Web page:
Pinky Hargrave

From Wikipedia, the free encyclopedia
Jump to: navigation, search
Pinky Hargrave
PinkyHargraveGoudeycard.jpg
Pinky Hargrave 1933 Goudey baseball card
Catcher
Born: (1896-01-31)January 31, 1896
New Haven, Indiana
Died: October 3, 1942(1942-10-03) (aged 46)
Fort Wayne, Indiana
Batted: Both Threw: Right
MLB debut
May 18, 1923, for the Washington Senators
Last MLB appearance
September 23, 1933, for the Boston Braves
MLB statistics
Batting average .278
Home runs 39
Runs batted in 265
Teams

William McKinley "Pinky" Hargrave (January 31, 1896 – October 3, 1942) was an American baseball catcher. He played professional baseball for 19 years from 1919 to 1937, including 10 years in Major League Baseball with the Washington Senators (1923–1925, 1930–1931), St. Louis Browns (1925–1926), Detroit Tigers (1928–1930), and Boston Braves (1932–1933).

Early years[edit]

Hargrave was born in New Haven, Indiana, in 1896.[1] He was the younger brother of Bubbles Hargrave, who was a catcher in the major leagues between 1913 and 1930.[2][3]

Professional baseball[edit]

Hargrave began playing professional baseball for Waterbury in the Eastern League in 1919 and 1920. He next played for the New Haven Weissmen in the Eastern League from 1920 to 1922. He compiled a .321 batting average for New Haven in 119 games during the 1922 season.[4]

He made his major league debut at age 27 on May 18, 1923, with the Washington Senators. In 10 major league seasons, Hargrave played in 650 games (442 as catcher) and hit .278 with a .339 on-base percentage and a .428 slugging percentage. He had 1,452 putouts, 445 hits, 265 RBIs, 246 assists, 177 runs, 146 extra base hits, and 140 walks. His best season was 1929 with the Tigers, when he batted .330. Hargrave played his last major league game on September 23, 1933.[1]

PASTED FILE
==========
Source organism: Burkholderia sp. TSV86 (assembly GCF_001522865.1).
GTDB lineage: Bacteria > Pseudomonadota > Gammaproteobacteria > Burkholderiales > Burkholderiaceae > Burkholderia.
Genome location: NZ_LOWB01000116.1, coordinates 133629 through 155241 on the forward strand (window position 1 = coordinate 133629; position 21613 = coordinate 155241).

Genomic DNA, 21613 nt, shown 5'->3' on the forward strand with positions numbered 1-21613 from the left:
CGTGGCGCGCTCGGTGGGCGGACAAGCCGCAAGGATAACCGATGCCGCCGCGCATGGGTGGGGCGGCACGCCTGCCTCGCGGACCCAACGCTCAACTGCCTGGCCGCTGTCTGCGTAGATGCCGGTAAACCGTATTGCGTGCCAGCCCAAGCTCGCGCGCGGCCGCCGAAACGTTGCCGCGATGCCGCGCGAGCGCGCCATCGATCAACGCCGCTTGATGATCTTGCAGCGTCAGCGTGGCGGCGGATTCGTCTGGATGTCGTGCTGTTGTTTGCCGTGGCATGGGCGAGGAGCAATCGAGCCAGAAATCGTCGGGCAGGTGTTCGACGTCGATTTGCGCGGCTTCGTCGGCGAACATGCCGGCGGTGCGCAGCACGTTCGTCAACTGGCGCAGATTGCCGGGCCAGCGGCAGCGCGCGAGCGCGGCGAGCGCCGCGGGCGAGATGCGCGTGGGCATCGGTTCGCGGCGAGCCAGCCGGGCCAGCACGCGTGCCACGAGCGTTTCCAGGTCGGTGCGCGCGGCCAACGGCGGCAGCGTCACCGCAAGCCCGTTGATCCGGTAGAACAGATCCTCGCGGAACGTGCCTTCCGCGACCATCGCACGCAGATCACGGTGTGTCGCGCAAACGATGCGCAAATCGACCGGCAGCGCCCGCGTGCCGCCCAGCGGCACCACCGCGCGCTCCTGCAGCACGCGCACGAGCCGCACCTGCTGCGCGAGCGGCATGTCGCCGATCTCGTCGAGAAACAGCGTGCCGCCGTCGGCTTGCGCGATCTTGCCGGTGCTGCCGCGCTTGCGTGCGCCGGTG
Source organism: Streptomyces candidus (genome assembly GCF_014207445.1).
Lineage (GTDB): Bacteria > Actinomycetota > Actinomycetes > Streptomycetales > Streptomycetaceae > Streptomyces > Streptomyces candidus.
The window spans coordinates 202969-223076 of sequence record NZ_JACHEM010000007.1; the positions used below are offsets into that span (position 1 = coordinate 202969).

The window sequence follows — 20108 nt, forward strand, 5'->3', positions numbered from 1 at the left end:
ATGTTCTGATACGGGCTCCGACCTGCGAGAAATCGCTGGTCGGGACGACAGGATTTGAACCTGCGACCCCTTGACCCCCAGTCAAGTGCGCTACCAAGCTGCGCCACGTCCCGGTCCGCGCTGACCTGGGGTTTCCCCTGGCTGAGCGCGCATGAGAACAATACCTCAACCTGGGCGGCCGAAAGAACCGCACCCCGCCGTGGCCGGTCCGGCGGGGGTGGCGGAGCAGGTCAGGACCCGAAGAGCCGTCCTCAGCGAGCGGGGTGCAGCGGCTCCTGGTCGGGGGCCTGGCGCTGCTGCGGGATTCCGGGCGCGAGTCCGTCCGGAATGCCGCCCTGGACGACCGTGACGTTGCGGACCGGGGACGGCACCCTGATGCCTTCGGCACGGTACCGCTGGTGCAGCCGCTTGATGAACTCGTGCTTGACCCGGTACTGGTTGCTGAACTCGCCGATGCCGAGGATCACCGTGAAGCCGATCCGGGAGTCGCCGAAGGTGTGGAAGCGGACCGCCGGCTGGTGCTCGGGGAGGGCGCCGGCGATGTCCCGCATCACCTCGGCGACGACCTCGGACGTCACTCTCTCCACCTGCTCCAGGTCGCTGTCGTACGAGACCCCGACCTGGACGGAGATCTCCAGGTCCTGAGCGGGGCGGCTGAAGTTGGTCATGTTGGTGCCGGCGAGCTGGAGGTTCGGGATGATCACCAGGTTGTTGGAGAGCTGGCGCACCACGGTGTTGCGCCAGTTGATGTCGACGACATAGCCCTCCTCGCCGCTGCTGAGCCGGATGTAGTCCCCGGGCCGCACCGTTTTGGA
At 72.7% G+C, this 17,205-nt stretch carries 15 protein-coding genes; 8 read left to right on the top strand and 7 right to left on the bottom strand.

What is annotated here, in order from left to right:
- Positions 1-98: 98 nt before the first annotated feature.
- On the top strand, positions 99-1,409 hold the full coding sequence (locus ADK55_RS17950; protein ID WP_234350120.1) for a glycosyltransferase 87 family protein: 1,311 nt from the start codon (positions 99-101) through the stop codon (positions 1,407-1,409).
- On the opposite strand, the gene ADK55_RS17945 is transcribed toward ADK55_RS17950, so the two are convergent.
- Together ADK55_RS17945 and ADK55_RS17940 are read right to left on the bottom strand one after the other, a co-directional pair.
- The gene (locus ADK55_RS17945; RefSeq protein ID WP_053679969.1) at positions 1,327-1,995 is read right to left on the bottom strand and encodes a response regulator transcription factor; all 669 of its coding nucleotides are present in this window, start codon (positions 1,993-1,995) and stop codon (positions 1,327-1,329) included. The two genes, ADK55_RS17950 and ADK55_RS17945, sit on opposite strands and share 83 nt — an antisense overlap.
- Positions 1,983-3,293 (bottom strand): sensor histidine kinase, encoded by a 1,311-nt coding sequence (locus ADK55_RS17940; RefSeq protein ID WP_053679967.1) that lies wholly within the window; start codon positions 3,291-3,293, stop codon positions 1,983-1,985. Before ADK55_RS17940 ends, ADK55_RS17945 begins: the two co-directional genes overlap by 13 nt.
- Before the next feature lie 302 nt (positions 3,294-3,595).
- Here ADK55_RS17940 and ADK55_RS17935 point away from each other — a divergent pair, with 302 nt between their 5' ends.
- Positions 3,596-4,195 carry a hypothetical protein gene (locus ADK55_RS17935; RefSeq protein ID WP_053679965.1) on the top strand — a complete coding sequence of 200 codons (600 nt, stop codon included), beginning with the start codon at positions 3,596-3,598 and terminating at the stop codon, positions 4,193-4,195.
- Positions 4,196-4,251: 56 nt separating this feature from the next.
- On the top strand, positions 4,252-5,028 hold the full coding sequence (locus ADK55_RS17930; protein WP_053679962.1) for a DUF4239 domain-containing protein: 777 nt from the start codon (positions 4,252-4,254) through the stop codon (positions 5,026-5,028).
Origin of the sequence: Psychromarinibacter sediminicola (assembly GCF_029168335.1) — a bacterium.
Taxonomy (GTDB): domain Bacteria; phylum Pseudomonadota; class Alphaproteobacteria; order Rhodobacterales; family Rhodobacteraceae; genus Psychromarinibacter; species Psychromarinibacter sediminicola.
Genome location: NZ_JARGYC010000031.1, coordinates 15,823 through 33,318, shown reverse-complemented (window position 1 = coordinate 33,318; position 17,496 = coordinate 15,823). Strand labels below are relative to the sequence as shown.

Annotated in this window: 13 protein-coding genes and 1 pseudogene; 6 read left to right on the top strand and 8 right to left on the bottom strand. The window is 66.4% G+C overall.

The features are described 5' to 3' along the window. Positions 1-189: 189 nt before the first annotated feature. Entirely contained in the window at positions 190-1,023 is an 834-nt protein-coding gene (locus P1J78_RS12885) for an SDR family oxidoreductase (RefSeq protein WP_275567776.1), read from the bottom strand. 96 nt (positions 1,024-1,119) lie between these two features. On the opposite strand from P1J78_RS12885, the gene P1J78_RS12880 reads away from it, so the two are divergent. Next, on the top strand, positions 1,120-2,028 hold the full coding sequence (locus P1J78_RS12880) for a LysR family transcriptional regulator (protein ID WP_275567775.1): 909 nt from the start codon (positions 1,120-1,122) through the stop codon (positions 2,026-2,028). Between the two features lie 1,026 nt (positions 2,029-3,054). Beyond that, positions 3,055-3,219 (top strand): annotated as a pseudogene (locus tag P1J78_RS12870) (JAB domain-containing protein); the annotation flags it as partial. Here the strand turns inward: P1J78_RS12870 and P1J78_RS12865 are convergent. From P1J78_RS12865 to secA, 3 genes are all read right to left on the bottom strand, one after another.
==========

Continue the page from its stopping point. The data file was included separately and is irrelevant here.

Hargrave continued to play in the minor leagues for five additional years. He played for the Minneapolis Millers from 1934 to 1936 and was selected in 1934 as the Most Valuable Player in the American Association after compiling a .356 batting average with 17 home runs.[4][5] He concluded his career with the Syracuse Chiefs in the International League in 1938.[4]

Later years[edit]

After retiring from baseball, Hargrave worked at a municipal light plant in Fort Wayne, Indiana.[3] He also worked as an umpire for Big Ten Conference baseball games.[6] He died of a heart attack in November 1942 while helping to convert a Fort Wayne baseball field into a football field.[3]

References[edit]

  1. ^ a b "Pinky Hargrave". Baseball-Reference.com. Sports Reference LLC. Retrieved April 6, 2015. 
  2. ^ "Bubbles Hargrave". Baseball-Reference.com. Sports Reference LLC. Retrieved April 6, 2015. 
  3. ^ a b c "William Hargrave: Ex-Major League Catcher Dies on Athletic Field in Indiana". The New York Times. October 4, 1942. 
  4. ^ a b c "Pinky Hargrave Minor League Statistics". Baseball-Reference.com. Sports Reference LLC. Retrieved April 6, 2015. 
  5. ^ "Hargrave of Millers Rated A.A.'s Most Valuable Player". The Courier-Journal (Louisville, KY). November 21, 1934. p. 14 – via Newspapers.com.  open access publication – free to read
  6. ^ "Hargrave An Umpire". Pottstown Mercury. June 11, 1941. p. 8 – via Newspapers.com.  open access publication – free to read